Making the playoffs is easier in the East. Would that have helped the Kings avoid a record playoff drought?

Despite more than half of NBA teams making the playoffs each year, the Sacramento Kings have not made the playoffs since 2006, tying the LA Clippers’ Extremely Racist Owner Era for the longest playoff drought in league history. As of early March, the Kings look likely to take sole ownership of the NBA’s playoff drought record with an impressive 16 year streak of futility.

While there is plenty of blame to go around whenever you’re at the precipice of breaking any sort of sports anti-record, the Kings could reasonably claim that having had to compete in the Western Conference, which for decades has been the stronger of the two conferences, is at least somewhat to blame for their playoff drought. Ignoring the geographical absurdity of putting Sacramento’s team in the Eastern conference, would the Kings really have fared better if they had been in the Eastern Conference? The answer is: yes, but not by that much.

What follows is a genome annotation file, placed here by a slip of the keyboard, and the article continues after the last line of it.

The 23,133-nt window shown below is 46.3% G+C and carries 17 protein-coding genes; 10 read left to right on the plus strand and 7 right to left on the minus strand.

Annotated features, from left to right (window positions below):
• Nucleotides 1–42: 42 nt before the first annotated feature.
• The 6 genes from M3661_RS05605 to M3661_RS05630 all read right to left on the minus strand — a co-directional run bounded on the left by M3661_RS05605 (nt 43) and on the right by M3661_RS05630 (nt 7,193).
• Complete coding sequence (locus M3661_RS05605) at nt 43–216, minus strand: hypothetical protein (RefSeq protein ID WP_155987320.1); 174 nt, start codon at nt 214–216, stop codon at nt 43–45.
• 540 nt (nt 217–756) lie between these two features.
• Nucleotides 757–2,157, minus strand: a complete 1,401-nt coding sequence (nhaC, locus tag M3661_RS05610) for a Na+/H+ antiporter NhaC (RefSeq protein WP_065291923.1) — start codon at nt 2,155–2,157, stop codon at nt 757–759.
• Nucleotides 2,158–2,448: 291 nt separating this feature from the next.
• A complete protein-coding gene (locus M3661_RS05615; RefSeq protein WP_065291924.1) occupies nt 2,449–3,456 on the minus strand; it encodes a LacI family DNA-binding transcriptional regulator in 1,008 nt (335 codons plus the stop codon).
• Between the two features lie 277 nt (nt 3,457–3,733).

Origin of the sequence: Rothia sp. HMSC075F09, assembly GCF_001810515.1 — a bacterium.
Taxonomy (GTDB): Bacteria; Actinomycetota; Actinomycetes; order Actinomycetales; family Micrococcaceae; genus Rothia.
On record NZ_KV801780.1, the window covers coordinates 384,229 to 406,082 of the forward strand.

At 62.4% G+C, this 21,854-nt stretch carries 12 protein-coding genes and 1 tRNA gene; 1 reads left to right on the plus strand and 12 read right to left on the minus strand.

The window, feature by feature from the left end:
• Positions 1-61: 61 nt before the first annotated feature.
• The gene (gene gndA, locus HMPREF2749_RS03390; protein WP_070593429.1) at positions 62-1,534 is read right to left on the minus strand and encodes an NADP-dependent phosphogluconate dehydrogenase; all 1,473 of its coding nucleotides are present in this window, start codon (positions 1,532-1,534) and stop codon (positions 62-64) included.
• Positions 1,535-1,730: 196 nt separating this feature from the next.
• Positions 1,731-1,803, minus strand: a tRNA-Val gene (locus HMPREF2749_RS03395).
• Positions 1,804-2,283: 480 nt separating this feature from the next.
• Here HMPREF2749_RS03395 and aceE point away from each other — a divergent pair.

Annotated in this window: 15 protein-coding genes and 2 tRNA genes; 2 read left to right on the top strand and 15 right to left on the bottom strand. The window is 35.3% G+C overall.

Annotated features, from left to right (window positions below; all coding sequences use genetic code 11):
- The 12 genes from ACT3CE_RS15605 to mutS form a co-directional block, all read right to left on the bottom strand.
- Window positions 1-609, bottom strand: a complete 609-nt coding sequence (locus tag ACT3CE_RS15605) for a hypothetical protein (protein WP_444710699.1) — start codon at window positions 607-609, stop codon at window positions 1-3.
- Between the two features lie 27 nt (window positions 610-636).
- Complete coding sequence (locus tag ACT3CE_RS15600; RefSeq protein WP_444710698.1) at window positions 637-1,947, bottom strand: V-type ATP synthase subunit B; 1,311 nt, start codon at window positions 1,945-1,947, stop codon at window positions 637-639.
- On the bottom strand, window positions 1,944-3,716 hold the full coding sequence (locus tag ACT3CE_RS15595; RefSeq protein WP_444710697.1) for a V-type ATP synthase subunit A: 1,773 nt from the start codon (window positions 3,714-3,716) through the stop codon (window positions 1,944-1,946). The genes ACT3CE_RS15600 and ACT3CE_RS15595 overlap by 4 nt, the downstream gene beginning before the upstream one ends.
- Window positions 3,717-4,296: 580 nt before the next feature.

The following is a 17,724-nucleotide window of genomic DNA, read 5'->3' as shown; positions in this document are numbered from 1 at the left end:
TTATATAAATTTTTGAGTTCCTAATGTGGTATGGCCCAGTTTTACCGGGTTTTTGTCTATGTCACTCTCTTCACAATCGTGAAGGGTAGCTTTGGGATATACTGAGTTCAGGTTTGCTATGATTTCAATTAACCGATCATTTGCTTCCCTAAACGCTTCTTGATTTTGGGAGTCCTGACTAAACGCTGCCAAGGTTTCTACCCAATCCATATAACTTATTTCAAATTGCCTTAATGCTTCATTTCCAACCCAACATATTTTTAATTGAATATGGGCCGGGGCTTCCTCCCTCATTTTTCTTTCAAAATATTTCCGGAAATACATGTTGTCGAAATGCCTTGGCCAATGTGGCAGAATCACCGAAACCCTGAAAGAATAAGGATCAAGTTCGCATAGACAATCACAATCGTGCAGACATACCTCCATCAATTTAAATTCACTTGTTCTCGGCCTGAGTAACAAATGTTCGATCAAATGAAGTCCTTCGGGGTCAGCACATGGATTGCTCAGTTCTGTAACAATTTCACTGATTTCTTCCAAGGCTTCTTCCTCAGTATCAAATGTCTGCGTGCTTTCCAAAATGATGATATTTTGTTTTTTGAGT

What an 8th Seed Looks Like

Since the NBA playoffs began including eight teams from each conference in 1984, the standard for sneaking into the playoffs has been to win roughly half of your games. But the Eastern Conference’s standards for who gets into the playoffs have tended to be notably lower than the Western Conference’s standards: the average Eastern Conference 8th seed has won about 49% of its games while the average Western Conference 8th seed has won about 52% of its games. Over an 82 game season, that’s about two and a half more victories for 8th seeds from the better half of America — not an enormous difference, but the kind of thing that might elongate a playoff drought to an embarrassing level with a little bad luck.